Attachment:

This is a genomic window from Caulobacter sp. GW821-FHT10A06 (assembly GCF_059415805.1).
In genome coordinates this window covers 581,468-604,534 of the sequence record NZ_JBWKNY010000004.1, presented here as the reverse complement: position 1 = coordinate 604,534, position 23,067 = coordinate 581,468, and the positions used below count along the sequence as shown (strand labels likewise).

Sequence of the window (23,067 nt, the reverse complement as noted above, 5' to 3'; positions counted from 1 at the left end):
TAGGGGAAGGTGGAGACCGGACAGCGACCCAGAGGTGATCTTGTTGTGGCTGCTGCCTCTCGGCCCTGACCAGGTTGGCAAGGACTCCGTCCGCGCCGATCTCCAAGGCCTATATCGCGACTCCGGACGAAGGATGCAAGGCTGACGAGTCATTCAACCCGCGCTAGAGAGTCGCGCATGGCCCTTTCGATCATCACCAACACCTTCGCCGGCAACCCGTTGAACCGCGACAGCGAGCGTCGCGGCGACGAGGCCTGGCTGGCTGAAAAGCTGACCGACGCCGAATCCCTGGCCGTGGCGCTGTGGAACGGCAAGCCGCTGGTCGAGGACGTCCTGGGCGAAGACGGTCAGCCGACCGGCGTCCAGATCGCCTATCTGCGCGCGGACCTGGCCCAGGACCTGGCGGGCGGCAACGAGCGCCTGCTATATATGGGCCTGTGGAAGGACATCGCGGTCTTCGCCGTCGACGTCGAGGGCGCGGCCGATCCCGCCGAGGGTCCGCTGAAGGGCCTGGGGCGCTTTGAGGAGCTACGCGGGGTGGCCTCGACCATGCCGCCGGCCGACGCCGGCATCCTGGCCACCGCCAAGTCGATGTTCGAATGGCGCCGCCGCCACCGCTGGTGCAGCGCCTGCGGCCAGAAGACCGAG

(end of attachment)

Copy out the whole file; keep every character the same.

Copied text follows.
This is a genomic window from Caulobacter sp. GW821-FHT10A06 (assembly GCF_059415805.1).
In genome coordinates this window covers 581,468-604,534 of the sequence record NZ_JBWKNY010000004.1, presented here as the reverse complement: position 1 = coordinate 604,534, position 23,067 = coordinate 581,468, and the positions used below count along the sequence as shown (strand labels likewise).

Sequence of the window (23,067 nt, the reverse complement as noted above, 5' to 3'; positions counted from 1 at the left end):
TAGGGGAAGGTGGAGACCGGACAGCGACCCAGAGGTGATCTTGTTGTGGCTGCTGCCTCTCGGCCCTGACCAGGTTGGCAAGGACTCCGTCCGCGCCGATCTCCAAGGCCTATATCGCGACTCCGGACGAAGGATGCAAGGCTGACGAGTCATTCAACCCGCGCTAGAGAGTCGCGCATGGCCCTTTCGATCATCACCAACACCTTCGCCGGCAACCCGTTGAACCGCGACAGCGAGCGTCGCGGCGACGAGGCCTGGCTGGCTGAAAAGCTGACCGACGCCGAATCCCTGGCCGTGGCGCTGTGGAACGGCAAGCCGCTGGTCGAGGACGTCCTGGGCGAAGACGGTCAGCCGACCGGCGTCCAGATCGCCTATCTGCGCGCGGACCTGGCCCAGGACCTGGCGGGCGGCAACGAGCGCCTGCTATATATGGGCCTGTGGAAGGACATCGCGGTCTTCGCCGTCGACGTCGAGGGCGCGGCCGATCCCGCCGAGGGTCCGCTGAAGGGCCTGGGGCGCTTTGAGGAGCTACGCGGGGTGGCCTCGACCATGCCGCCGGCCGACGCCGGCATCCTGGCCACCGCCAAGTCGATGTTCGAATGGCGCCGCCGCCACCGCTGGTGCAGCGCCTGCGGCCAGAAGACCGAG